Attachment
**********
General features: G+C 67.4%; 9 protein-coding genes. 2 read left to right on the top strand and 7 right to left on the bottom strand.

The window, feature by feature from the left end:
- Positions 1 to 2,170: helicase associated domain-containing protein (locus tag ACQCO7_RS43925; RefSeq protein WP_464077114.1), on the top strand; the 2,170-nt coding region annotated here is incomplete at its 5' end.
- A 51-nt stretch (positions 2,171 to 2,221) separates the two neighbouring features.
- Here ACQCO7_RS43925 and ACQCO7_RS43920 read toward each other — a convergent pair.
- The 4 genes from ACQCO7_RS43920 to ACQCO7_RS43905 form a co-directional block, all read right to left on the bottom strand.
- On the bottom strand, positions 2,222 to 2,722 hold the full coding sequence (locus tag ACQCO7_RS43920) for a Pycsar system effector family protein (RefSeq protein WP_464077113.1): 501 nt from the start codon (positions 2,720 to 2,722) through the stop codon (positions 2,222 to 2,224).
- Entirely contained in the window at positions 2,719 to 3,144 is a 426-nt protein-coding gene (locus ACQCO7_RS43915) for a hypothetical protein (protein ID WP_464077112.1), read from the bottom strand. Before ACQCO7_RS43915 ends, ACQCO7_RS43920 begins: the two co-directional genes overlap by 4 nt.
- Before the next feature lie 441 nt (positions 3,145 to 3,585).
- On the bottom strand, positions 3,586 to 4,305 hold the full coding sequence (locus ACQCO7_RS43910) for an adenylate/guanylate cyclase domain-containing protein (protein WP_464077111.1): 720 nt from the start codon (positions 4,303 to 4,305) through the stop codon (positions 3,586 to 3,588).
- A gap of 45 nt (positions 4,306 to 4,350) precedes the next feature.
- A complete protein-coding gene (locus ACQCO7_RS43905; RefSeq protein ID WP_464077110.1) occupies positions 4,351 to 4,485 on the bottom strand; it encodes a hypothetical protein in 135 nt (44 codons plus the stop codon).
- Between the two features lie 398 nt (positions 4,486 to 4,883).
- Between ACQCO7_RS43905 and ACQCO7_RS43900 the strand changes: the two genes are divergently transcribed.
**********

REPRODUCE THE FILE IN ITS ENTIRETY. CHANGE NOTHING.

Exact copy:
General features: G+C 67.4%; 9 protein-coding genes. 2 read left to right on the top strand and 7 right to left on the bottom strand.

The window, feature by feature from the left end:
- Positions 1 to 2,170: helicase associated domain-containing protein (locus tag ACQCO7_RS43925; RefSeq protein WP_464077114.1), on the top strand; the 2,170-nt coding region annotated here is incomplete at its 5' end.
- A 51-nt stretch (positions 2,171 to 2,221) separates the two neighbouring features.
- Here ACQCO7_RS43925 and ACQCO7_RS43920 read toward each other — a convergent pair.
- The 4 genes from ACQCO7_RS43920 to ACQCO7_RS43905 form a co-directional block, all read right to left on the bottom strand.
- On the bottom strand, positions 2,222 to 2,722 hold the full coding sequence (locus tag ACQCO7_RS43920) for a Pycsar system effector family protein (RefSeq protein WP_464077113.1): 501 nt from the start codon (positions 2,720 to 2,722) through the stop codon (positions 2,222 to 2,224).
- Entirely contained in the window at positions 2,719 to 3,144 is a 426-nt protein-coding gene (locus ACQCO7_RS43915) for a hypothetical protein (protein ID WP_464077112.1), read from the bottom strand. Before ACQCO7_RS43915 ends, ACQCO7_RS43920 begins: the two co-directional genes overlap by 4 nt.
- Before the next feature lie 441 nt (positions 3,145 to 3,585).
- On the bottom strand, positions 3,586 to 4,305 hold the full coding sequence (locus ACQCO7_RS43910) for an adenylate/guanylate cyclase domain-containing protein (protein WP_464077111.1): 720 nt from the start codon (positions 4,303 to 4,305) through the stop codon (positions 3,586 to 3,588).
- A gap of 45 nt (positions 4,306 to 4,350) precedes the next feature.
- A complete protein-coding gene (locus ACQCO7_RS43905; RefSeq protein ID WP_464077110.1) occupies positions 4,351 to 4,485 on the bottom strand; it encodes a hypothetical protein in 135 nt (44 codons plus the stop codon).
- Between the two features lie 398 nt (positions 4,486 to 4,883).
- Between ACQCO7_RS43905 and ACQCO7_RS43900 the strand changes: the two genes are divergently transcribed.